However, it does not have to be an all-or-nothing future for them. There are alternatives to a traditional full-scale wastewater treatment facility. Encourage state agencies like the Pollution Control Agency and the Public Facilities Authority to continue working with the smallest communities and their engineers to explore these alternatives first.

Kraemer Mining and Materials limestone quarry in Burnsville. The cities of Burnsville and Savage use water treated after it is drawn from the pond at bottom.

Ten years ago, Kraemer Mining and Materials could see complications coming at its limestone quarry in Burnsville.

Groundwater seeping into the quarry had to be pumped into the nearby Minnesota River — more than 3 billion gallons a year. The pumping cost money, but more significant was that the company was bumping up against limits set by the Department of Natural Resources for how much it could pump. That put constraints on expansion.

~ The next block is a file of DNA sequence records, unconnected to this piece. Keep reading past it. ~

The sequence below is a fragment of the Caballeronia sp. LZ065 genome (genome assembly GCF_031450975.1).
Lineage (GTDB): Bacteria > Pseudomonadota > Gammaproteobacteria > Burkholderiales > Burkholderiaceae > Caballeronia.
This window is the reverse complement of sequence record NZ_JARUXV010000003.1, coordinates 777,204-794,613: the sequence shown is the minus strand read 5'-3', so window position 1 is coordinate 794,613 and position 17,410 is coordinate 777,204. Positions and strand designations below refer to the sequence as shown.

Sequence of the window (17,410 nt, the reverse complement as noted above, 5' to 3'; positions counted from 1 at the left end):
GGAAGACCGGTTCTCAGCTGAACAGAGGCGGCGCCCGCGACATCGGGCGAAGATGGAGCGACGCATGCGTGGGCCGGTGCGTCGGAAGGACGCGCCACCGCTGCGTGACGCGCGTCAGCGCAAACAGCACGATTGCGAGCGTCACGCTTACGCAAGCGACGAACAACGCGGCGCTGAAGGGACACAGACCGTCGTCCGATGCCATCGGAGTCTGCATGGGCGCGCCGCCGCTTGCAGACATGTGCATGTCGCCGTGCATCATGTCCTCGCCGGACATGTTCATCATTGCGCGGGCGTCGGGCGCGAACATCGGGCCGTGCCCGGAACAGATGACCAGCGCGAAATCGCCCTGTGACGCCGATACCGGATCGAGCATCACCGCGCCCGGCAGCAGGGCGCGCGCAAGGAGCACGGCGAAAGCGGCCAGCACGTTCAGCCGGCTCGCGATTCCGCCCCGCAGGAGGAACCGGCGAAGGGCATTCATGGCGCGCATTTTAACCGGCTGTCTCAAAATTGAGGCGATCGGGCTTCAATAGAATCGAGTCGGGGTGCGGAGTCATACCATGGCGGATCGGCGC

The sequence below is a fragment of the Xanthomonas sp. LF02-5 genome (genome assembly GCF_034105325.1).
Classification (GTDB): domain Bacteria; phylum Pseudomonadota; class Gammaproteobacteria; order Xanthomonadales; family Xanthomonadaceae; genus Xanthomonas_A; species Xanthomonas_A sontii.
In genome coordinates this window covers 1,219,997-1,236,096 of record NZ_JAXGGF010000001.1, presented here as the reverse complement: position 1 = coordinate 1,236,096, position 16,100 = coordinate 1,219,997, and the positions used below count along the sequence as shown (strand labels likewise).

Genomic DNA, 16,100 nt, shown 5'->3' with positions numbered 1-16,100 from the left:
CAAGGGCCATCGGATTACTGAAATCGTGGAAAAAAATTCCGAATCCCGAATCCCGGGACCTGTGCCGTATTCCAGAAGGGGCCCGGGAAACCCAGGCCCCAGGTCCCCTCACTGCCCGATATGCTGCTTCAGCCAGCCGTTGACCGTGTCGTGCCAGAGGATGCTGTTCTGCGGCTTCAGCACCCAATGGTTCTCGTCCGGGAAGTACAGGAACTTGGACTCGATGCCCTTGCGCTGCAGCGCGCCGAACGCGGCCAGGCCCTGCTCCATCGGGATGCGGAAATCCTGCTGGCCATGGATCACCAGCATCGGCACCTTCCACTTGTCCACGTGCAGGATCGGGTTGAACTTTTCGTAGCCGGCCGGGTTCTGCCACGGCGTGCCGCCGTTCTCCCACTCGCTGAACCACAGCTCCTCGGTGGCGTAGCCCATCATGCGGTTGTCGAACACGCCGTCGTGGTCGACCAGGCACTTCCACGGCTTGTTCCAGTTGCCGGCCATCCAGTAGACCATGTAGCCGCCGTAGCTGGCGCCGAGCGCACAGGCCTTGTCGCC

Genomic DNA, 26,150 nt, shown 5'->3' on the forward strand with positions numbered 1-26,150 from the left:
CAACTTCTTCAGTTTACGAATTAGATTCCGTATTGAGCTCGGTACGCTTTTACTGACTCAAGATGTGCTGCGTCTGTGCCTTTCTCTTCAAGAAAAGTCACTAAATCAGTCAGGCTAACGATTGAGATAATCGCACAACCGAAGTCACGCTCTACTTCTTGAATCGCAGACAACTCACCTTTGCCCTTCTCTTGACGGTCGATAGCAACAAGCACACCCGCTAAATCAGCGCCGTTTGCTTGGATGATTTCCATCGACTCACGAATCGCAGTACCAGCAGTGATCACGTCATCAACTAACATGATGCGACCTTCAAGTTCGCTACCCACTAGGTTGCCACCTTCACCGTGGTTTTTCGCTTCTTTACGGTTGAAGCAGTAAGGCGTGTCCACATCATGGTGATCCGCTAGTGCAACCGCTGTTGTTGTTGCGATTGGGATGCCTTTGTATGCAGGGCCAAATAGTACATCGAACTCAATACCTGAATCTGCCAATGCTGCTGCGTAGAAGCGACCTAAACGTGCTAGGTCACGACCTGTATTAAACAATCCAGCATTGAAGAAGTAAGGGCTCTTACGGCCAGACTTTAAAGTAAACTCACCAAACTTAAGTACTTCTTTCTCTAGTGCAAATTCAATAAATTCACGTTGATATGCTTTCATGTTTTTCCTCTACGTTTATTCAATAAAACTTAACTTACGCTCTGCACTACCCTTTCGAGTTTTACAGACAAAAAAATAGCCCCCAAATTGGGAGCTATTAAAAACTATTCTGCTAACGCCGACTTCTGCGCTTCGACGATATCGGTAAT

Beneath the Surface: Minnesota’s Pending Groundwater Challenge

In the meantime, the people supplying drinking water to residents and businesses in the growing cities of Burnsville and Savage also had a problem. They, too, were being constrained by the state in their desire to tap groundwater.

They could see water levels dropping in the Prairie du Chien-Jordan aquifer, and they knew they couldn’t stay on the same path for another 10 or 20 years and continue to plan for growth. What’s more, groundwater pumping was threatening an unusual kind of wetland in the area. Known as a calcareous fen, it and others like it are protected under state law, much like trout streams are.

The result? People in Burnsville and Savage have been drinking quarry water for the past five years. The cities updated the Metropolitan Council on the project last month and expect to renew their partnership soon for another five years.

It’s an example of thinking differently about water and coming up with a solution that both helps preserve a sensitive environmental area and gives some assurance for a long-time supply of drinking water. Read more